There is a reason that Flanagan could help. While he was jogging with his father on a high school track in 1986, the elder Flanagan had a fatal heart attack.
Flanagan and Lanza have been tight. They have sat next to each other in the back of the third-floor Capitol conference room where Republicans meet in private. And Flanagan writes a good – or bad – Irish joke for the Italian-American lawmaker every March 12 when Lanza holds an annual St. Patrick’s Day-themed political fundraiser back on Staten Island.
Flanagan talks often of his father, who served in the GOP minority in the Assembly and today has a reputation has one of the best minds and debaters in recent decades in Albany. He said he and his father talked regularly talked politics, but not about him ever joining the Legislature.
“My goal was to practice law with my father,” said Flanagan, who has a 1983 bachelor’s degree from the College of William & Mary and a 1990 law degree from Touro College. That never happened after the sudden death of his 50-year-old father, and he was thrust into the career of state lawmaker.
“When he passed, the (GOP) committee really reached out to young John … to take his dad’s place in the Assembly,” said Toni Tepe, Republican chairwoman in the Town of Huntington. “We really threw him into the maze of government all at one time. He was a young, aspiring individual who we recognized over the years had great potential.”
Tepe lives in the same Suffolk County town as Flanagan. A former state assemblywoman, she has known the new Senate leader since he was 3. Flanagan’s father was her political mentor.
A day after becoming one of the most powerful figures in state government, Flanagan was thinking back to the time when he decided to move back in with his parents after college – a decision that got him some ribbing at the time.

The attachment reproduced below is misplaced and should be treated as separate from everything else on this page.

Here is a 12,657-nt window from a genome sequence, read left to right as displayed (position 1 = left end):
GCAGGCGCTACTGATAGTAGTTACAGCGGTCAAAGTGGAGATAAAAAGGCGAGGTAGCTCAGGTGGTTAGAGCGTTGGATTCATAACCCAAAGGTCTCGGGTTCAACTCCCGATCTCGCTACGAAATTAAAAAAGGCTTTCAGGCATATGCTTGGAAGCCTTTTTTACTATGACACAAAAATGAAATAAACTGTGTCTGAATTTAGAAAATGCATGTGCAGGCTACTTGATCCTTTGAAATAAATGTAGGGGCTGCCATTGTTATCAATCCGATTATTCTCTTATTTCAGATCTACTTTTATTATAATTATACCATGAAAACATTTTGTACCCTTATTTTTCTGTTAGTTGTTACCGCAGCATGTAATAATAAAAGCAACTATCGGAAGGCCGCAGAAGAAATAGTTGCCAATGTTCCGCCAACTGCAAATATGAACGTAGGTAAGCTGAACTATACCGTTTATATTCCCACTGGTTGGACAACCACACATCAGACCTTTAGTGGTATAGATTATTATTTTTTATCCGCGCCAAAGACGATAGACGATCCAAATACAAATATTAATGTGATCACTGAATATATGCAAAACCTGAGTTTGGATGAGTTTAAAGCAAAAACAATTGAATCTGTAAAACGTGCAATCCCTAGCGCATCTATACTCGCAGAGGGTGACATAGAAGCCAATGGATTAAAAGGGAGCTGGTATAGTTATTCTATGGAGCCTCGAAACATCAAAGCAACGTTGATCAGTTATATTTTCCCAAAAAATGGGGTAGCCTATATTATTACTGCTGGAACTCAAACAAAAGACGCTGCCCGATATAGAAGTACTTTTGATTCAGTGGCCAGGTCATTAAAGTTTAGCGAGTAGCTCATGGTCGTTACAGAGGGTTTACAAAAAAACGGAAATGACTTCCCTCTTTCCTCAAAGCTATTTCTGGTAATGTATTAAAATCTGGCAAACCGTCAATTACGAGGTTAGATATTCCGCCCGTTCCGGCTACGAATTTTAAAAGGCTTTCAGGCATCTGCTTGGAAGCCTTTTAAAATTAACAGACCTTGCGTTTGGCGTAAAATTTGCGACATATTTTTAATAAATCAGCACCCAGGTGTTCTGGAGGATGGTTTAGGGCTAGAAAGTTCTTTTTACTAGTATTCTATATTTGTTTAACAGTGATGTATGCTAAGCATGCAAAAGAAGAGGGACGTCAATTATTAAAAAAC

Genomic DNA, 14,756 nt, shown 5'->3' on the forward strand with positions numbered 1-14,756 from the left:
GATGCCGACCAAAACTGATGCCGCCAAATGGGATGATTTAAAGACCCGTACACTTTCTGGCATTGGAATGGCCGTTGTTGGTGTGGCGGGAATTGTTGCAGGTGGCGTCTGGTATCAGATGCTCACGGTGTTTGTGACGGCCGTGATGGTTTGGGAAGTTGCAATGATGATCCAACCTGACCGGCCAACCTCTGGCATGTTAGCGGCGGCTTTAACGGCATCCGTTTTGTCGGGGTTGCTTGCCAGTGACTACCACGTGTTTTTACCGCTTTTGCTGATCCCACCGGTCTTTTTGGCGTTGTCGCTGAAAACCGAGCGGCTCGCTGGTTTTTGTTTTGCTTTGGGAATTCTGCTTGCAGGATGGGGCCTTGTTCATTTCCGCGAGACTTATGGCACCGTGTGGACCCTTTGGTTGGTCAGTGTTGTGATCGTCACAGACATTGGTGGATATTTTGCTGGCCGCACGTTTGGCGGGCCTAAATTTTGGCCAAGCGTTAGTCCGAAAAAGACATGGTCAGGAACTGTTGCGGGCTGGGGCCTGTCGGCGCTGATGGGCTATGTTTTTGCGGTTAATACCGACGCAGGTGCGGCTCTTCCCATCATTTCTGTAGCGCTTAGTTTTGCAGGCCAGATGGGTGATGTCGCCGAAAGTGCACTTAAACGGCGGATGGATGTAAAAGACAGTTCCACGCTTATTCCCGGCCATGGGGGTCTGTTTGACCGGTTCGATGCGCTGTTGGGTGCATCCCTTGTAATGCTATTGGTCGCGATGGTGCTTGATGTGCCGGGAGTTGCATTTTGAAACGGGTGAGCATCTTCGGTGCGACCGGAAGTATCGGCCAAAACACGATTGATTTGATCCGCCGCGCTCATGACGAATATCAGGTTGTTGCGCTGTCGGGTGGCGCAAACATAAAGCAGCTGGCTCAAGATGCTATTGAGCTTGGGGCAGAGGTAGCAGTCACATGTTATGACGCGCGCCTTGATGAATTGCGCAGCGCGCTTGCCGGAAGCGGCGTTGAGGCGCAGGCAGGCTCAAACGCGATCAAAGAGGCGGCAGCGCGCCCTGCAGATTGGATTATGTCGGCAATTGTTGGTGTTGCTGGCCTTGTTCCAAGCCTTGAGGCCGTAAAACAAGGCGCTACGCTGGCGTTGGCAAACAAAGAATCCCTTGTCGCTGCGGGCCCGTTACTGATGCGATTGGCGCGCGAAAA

“It was one of the smartest things I ever did, without even realizing it, because I got all that time with my father, who died when I was 25,” Flanagan said.
Flanagan has run on the Republican and Conservative party lines. Since 2013, when he voted for the SAFE Act gun-control law, he has been especially unpopular with gun ownership rights groups. But Flanagan knows his district, where education issues – and property taxes – rule. The Senate’s 2nd District has a population of more than 300,000 that is over 80 percent white.
In his own biography listed in the official Red Book in the early 1990s, Flanagan described himself as being “widely known for examining even the smallest details of an issue.”
Flanagan today says his detail-diving ways are driven by a simple ethic. “There’s an element of pride,” he said. “I take what I do seriously, so I want to know what I’m talking about.”
Flanagan is known as an “institution guy,” which appeals to many lawmakers who voted for him this week. They say his years spent without power as a member of the Assembly’s Republican minority keeps him hungry in the Senate, where the GOP holds a slim majority.
Friends say Flanagan feels a special obligation to his job that he took over from a deceased father who was known for doing his homework on policy and fiscal matters.
“He admires so much and respects so much the work that his father did that it’s something he carries with him to this day,” Lanza said. “… He has this incredible love of this institution that he serves and respect for it, and that’s important because you want people here who believe in this process and not because it’s a trophy on the wall or a title or a press release or Facebook entry.”
John Flanagan might be the first legislative leader in New York who was once a card-carrying member of the longshoremen’s union.
In college, he worked at the Fulton Fish Market in New York City delivering fish. His first job was as a newspaper carrier for Newsday. He worked as a cashier at two supermarkets and had a stint at International Paper. He said he never participated in a public protest.
Flanagan met his wife, Lisa Perez, of Silver Spring, Md., through his brother-in-law. She has a master’s degree from Gallaudet College and works as a consultant to Long Island’s Northport School District, running an anti-poverty, student-based club whose work includes humanitarian volunteer duties in New York, post-Katrina help in New Orleans and twice-yearly trips to Nicaragua to bring supplies and build everything from houses to latrines in low-income villages and neighborhoods.